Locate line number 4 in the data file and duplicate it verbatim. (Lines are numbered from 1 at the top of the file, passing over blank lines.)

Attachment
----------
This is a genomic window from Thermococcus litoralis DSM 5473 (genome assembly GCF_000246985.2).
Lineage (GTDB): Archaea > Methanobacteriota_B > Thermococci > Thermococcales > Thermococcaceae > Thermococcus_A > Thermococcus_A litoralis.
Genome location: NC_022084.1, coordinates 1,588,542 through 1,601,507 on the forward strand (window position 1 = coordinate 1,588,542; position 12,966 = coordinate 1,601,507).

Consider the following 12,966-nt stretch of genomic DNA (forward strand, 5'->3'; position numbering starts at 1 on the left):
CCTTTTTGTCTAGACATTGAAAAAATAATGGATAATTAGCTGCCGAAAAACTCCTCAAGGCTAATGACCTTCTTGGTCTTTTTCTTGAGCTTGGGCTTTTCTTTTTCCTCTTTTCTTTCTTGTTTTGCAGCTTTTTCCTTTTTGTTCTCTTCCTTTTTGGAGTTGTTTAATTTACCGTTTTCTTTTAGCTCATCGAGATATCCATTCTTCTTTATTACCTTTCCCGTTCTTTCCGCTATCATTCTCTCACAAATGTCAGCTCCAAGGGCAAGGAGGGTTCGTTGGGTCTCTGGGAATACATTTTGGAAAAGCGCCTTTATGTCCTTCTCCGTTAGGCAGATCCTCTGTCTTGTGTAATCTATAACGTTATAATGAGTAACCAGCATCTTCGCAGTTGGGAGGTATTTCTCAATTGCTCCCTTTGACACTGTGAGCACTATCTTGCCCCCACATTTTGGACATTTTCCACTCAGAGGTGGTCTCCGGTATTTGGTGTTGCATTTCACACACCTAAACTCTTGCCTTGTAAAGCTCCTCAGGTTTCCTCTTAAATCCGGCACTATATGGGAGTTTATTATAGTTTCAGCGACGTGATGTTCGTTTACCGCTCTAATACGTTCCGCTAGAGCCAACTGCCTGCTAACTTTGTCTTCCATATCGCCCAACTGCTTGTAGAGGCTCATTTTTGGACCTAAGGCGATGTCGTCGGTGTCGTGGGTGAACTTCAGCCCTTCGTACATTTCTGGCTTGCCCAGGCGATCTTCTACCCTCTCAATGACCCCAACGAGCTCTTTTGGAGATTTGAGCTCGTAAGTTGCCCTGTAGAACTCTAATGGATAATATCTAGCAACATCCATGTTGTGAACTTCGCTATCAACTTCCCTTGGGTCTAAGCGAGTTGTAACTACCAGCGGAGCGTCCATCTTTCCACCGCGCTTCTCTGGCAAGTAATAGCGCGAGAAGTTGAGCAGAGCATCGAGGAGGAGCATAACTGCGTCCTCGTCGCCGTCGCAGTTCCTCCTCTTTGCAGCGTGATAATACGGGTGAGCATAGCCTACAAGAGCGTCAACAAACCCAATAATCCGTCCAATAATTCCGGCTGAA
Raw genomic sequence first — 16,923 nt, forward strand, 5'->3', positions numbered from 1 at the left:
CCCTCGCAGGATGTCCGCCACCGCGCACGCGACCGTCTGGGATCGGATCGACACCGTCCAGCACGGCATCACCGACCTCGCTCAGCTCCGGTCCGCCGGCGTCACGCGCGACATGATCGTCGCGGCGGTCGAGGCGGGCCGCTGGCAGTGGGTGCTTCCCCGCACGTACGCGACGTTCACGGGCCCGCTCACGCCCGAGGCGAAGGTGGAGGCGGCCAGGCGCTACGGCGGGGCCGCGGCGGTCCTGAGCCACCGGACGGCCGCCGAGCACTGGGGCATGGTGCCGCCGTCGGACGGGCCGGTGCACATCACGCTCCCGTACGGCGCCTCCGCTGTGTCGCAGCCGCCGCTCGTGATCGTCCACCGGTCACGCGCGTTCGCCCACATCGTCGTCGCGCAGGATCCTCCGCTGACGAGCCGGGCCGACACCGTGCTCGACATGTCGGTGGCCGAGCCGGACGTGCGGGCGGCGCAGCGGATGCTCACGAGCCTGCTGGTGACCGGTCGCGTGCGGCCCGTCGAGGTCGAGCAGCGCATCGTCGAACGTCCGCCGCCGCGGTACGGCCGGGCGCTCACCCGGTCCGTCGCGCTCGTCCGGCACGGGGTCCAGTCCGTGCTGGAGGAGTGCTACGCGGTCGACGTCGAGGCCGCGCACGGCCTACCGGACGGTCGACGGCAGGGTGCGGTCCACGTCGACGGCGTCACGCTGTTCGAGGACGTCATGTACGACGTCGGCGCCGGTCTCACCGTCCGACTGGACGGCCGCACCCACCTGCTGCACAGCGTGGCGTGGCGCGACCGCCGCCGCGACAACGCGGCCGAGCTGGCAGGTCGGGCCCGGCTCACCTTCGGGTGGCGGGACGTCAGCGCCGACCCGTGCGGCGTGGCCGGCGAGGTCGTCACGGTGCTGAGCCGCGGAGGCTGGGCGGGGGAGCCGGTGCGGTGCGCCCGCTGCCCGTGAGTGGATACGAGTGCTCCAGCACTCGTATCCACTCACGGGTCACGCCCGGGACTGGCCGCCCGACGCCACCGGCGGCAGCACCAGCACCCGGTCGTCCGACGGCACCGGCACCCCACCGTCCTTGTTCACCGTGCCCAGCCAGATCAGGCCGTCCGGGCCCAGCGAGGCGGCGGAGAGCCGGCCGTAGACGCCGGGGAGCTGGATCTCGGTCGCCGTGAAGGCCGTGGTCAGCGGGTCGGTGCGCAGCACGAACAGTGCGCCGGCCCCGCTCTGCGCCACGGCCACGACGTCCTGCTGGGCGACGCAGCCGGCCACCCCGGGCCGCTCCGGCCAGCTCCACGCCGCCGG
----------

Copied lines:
Consider the following 12,966-nt stretch of genomic DNA (forward strand, 5'->3'; position numbering starts at 1 on the left):